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Where It All Started-Late Model Engines

Posted By: Steve Baur
Written by Ainsley Jacobs
 
Driven by grit and determination, partners Bryan Neelen and Pecos Loughlin sacrificed instant gratification in favor of building a strong future. Their creation, Late Model Engines, flourished as a result and became one of the premier producers of LS and LT-based horsepower.
 
Growing up in a small town in upstate New York and not from a racing background, Neelen worked on his and his friends’ cars while in high school. In 1999, he told his parents he was moving to Houston, Texas, to build engines and they were incredibly supportive of the decision. He relocated, enrolled in the School of Automotive Machinists, and doubled up on coursework to complete the 18-month curriculum in half that time.
 

While studying at SAM, Neelen met Loughlin who had been working at a local speed shop. The two started moonlighting doing side work and often worked late into the night. Neelen went to work for a machine shop and got experience with everything from Willys Jeep engines to big-displacement nitrous combinations, dirt late-model applications to asphalt circle track machines, and more.
 
Around 2000, Neelen and Loughlin were working out of a 2,500-square foot warehouse in Houston and stayed busy doing valve jobs, cylinder head porting, and more—often by hand.
 
“We didn’t have a bunch of machines,” recalled Neelen, who often scrounged for the little bit of money he could get and ate more than his fair share of Ramen noodles. “We would sell our work on eBay to build up cash to buy equipment one piece at a time.”
 

Eventually, their clientele grew and the men were able to quit their day jobs to start Late Model Engines in 2003.
 
“We knew that the racing industry was changing with new technology, and understanding the future of it was critical. Old-school manual lathes and mills were outdated, we needed to learn the CNC stuff,” Neelen, now 42, recalled of one particularly inspiring trip to the Performance Racing Industry trade show.
 
LME’s first CNC machine was a Bridgeport-style mill that they had gotten for free and was driven by an old computer punch-tape; the men retrofitted it to modern standards and got going boing engine blocks.
 
“We started advertising in magazines, added more equipment, and focused on the late-model market with a specialization in LS engines,” explained Neelen of the niche. “I remember when we got our first order over the phone for a 347 LS stock stroke short-block—and now we sell multiple engines a day!”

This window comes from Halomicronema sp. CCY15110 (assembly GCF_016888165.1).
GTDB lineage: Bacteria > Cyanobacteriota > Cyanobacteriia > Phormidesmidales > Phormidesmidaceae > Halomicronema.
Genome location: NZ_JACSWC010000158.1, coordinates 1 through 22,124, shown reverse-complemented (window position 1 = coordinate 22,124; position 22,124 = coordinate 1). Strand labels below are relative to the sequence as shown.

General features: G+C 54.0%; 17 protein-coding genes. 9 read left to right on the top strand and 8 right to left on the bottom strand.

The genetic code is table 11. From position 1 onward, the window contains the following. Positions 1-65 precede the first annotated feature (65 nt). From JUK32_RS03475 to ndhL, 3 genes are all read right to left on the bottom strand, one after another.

Thanks to the relentless innovation of Neelen and Loughlin, Late Model Engines now builds over 400 engines a year, along with 600 sets of cylinder heads, while employing a team of 19 employees. After an initial expansion, LME moved to its current 17,000-sqft location in April of 2017. The shop houses seven CNC machines, a flow bench, dynos, and every piece of equipment needed to build some of the baddest LS and LT engines on the planet along with billet intake manifolds and many more unique products.
 
LME’s team takes talents and experience, both in the shop and at the track, from many different areas and brings it all together in a winning package from short-blocks to cylinder heads and everything in between.
 
“When someone buys one of our engines, they are buying the knowledge and processes that we’ve developed over the last 19 years,” noted Neelen proudly. “We have every aspect of the engine dialed in and work with the customer to tailor our proven combinations to their specific application so that we can give them a more custom engine that’s already been verified to work well.”
 

Thanks to their work with Scoggin Dickey, LME has been a longtime supporter of the NMRA/NMCA through sponsorship of the Street King category and more.
 
“We felt it was important for us to support the racers that support us and give back to our core market,” affirmed Neelen of LME’s involvement in the organization.
 
Neelen and Loughlin made many sacrifices early on to get their futures lined up, but they had fun building their business and have made an indelible mark in motorsports history along the way with LS and LT-centric customers all around the world.

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